If you are in a collision with a reckless driver and you sustain debilitating injuries, your first thought may be to file a claim against the liable motorist. But what if you were not wearing a seat belt and, as a result, your injuries are more severe than they probably would have been?
When you are in a car accident with a drunk, distracted, or otherwise negligent driver, you have the right to pursue compensation for any damages you incurred; however, if you were not wearing a seat belt at the time of the crash, it could inhibit you from being compensated for your total amount of damages.
There are seat belt laws in 49 of the 50 states for a reason: Seat belts save lives. Even New Hampshire, which has not enacted a safety restraint law for adults, requires that all drivers and passengers who are younger than 18 years old wear a seat belt.
If you were hurt in an accident and you believe that the at-fault driver might contend that your own negligence was a contributing factor, contact Eells & Tronvold Law Offices, PLC. A Cedar Rapids personal injury attorney will help you gather evidence to prove that the other driver is in fact liable for your damages. Call 319-393-1020 to schedule a free case evaluation.
What Are the Seat Belt Laws in Iowa?
Iowa has primary seat belt laws, which means that police can pull over and ticket drivers who are not wearing their seat belts, even if they did not commit any other traffic violation. In states with secondary laws, police can only issue a ticket for not wearing a seat belt if the motorist committed another citable traffic offense first.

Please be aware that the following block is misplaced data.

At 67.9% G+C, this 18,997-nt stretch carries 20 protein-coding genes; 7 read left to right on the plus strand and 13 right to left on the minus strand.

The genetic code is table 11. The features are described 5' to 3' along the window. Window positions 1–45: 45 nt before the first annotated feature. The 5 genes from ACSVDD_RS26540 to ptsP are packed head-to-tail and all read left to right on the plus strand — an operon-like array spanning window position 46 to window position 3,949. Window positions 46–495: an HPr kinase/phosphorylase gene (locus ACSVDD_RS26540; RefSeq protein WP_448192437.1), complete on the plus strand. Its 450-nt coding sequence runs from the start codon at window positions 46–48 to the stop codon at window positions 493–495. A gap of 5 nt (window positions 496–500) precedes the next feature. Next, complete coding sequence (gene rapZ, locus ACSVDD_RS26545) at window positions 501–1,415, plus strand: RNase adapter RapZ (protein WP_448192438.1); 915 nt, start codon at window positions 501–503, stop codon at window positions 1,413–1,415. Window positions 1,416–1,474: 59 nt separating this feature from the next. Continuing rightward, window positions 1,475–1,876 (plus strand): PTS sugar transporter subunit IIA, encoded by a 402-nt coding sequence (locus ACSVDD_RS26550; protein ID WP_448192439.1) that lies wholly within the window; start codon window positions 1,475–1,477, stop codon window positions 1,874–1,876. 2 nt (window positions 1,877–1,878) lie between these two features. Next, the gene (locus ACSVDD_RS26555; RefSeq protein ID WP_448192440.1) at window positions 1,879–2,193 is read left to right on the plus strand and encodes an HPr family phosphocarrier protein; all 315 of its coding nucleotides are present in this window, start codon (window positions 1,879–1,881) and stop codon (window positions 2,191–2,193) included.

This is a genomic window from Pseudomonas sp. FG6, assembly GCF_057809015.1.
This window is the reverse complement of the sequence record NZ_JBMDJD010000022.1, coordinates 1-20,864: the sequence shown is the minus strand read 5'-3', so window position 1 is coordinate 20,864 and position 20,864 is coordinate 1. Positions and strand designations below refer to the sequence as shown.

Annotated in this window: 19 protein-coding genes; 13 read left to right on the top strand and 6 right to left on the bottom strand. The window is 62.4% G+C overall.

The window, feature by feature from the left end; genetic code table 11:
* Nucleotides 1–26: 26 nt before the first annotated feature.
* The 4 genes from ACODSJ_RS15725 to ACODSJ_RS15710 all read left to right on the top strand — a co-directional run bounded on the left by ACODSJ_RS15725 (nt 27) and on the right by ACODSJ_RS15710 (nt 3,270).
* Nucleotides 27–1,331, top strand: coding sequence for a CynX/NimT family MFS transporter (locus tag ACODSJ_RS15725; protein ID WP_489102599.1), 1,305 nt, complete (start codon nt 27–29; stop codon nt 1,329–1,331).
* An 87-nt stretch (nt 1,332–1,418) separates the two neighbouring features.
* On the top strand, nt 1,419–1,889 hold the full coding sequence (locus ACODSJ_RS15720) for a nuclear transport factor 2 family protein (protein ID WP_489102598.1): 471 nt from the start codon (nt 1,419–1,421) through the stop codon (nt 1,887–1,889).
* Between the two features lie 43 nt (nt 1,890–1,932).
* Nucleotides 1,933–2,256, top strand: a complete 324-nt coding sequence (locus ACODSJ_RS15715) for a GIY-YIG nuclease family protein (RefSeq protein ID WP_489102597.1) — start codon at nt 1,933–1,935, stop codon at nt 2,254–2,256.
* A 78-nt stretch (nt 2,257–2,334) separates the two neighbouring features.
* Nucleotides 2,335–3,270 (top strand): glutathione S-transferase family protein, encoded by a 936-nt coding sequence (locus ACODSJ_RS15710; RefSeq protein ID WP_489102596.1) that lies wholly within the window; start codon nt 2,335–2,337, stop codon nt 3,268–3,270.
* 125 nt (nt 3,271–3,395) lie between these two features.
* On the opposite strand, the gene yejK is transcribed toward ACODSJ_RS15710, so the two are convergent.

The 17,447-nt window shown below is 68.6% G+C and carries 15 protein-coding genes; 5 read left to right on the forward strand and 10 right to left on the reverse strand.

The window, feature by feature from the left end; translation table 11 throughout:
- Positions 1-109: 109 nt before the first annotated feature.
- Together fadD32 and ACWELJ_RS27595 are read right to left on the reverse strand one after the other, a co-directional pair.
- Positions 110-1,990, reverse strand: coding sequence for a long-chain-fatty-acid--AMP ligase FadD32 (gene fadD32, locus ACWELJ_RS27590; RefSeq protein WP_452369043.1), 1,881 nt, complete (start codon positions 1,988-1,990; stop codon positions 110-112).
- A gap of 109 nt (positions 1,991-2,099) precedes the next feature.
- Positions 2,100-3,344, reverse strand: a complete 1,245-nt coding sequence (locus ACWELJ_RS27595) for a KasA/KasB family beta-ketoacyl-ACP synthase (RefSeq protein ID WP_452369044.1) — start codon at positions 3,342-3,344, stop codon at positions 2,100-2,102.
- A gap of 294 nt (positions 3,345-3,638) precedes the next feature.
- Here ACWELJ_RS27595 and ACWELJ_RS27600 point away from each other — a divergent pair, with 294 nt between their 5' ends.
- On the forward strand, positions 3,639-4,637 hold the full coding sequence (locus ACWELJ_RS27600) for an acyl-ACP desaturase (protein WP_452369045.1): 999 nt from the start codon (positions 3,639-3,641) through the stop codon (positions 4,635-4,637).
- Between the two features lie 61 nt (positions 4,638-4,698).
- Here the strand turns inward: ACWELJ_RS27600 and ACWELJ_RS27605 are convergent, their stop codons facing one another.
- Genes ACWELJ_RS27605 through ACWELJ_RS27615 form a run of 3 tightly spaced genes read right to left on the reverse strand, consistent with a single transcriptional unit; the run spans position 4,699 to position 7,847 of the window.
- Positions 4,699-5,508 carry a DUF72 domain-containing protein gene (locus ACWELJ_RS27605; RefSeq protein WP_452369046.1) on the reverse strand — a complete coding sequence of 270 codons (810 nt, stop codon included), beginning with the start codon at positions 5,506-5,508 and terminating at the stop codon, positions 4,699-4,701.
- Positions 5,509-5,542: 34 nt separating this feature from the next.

The Iowa seat belt laws apply to all drivers and passengers, with a few exceptions. These include:
- Drivers and passengers riding in vehicles that were manufactured prior to 1966;
- Drivers in work vehicles that must make frequent stops, as long as they do not travel faster than 25 mph between stops;
- Rural letter carriers;
- Bus passengers; and
- People with a valid DOT-exemption form that is signed by a doctor and states why they cannot wear a seat belt.
How Can Seat Belt Laws Affect My Personal Injury Claim?
When determining fault and awarding compensation in personal injury cases, Iowa courts use a legal doctrine called modified comparative negligence. Under this system of fault, injured parties may recover compensation even if they are partially liable for their damages; however, they cannot recover anything if they were more than 50 percent responsible. If they were less than 50 percent responsible, they can only recover the percentage of damages for which they were not liable.
Thus, if you were in a collision with a drunk driver, the judge might determine that the inebriated motorist was responsible for the collision but that you were 5 percent responsible for your injuries because you were not wearing a seat belt at the time. In such a scenario, you would only be able to recover 95 percent of the damages you incurred. Pursuant to Iowa State Law Section 321.445, failure to wear a seat belt can reduce a plaintiff’s total recoverable damages by no more than 5 percent.
If you were hurt in a car accident and you want to file a claim, turn to Eells & Tronvold Law Offices, PLC. Call 319-393-1020 to schedule a free consultation with an accident lawyer in Cedar Rapids. You can learn more about personal injury claims in Iowa by visiting USAttorneys.com.